Amazon Digital goes Physical…again

Latest from Amazon is that they are launching a physical store to sell their fashion product in physical space. The new store joins their previous ventures into physical stores for food and books.

Beloved of influencers, the Amazon fashion offering is proving so successful that in March 2021, after reaching $41 billion in 2020, Amazon became the top clothing retailer in the U.S., beating out Target, Walmart and Gap!

So why are they choosing to create a physical store experience if digital is going so well?

My view? 3 reasons:-

  1. One of the largest costs for online fashion retail is returns. According to Yocuda, product returns cost £60bn for UK retailers alone and can count for up to 10% of business. You can easily minimize this by having clothes – surprise surprise – tried on in the shop.
  2. Not only that but people are becoming wise to the fact often returns will end up in landfill, not in someone else’s wardrobe. As a sustainability play physical premises make good sense – less to landfill.
  3. A chance to test out new technology – and collect new data. We all know that Amazon is as much a data company as a goods company, right? Echo, Ring, Amazon Web Services – they aren’t flogging you things, they’re flogging your things, your data, the information collected about you that helps goods producers to create products you will love.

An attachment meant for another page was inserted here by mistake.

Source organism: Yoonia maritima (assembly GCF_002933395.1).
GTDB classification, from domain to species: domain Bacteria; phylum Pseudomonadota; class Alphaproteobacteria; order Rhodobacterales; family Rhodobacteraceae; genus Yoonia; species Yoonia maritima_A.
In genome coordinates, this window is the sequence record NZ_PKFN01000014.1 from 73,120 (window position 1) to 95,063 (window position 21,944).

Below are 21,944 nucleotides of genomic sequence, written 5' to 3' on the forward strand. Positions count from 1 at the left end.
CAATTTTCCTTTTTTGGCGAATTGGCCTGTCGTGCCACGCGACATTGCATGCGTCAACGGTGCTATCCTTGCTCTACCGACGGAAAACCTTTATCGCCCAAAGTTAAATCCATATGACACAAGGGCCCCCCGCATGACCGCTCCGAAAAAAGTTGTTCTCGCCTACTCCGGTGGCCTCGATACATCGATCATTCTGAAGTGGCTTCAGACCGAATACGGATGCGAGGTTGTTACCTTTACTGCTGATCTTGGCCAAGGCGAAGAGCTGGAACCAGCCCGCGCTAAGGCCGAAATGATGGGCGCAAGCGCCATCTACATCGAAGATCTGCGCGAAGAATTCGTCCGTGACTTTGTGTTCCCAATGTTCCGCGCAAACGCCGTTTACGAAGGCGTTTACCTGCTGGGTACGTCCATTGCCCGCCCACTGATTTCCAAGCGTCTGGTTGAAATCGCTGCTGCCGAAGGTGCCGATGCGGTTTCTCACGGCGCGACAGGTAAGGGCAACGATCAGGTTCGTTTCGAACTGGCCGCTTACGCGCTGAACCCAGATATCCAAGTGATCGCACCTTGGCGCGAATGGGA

Magic mirrors and ordering in store will provide more information about customer splits, prefences and behavious that can be analysed through innovative creative tech. More data, more money.
  4. Finally, there is something about simply being physically present in store that puts people in touch with the brand in a new way. The enviroment, experiences, materials, lighting and staff, even the music all contribute to create a stronger brand relationship.

    Amazon clearly views physical spaces as a way for its brand to reach more people in new, innovative ways that cement its position at the top of the market. With this new physical store it’s making a statement about where it wants to go with fashion, once again demonstrating to the world the power of experiential.

What you say, what you are, what you do

I came across a fantastic quote from Ralph Waldo Emerson whilst reading “If in doubt, Wash your hair” by Anya Hindmarsh,

“What you are shouts so loudly in my ears I cannot hear what you say.”

She uses it to explain why all the branding in the world won’t mean a thing unless it reflects your authentic behaviour.

She’s right of course as is Emerson. But I believe that if you do a brand strategy correctly your “taglines and campaigns” should reflect the truth of your brand or product. And more than this, it can effect change in yourself/your brand because it reveals to you things you believe that aren’t seen by your clients and customers.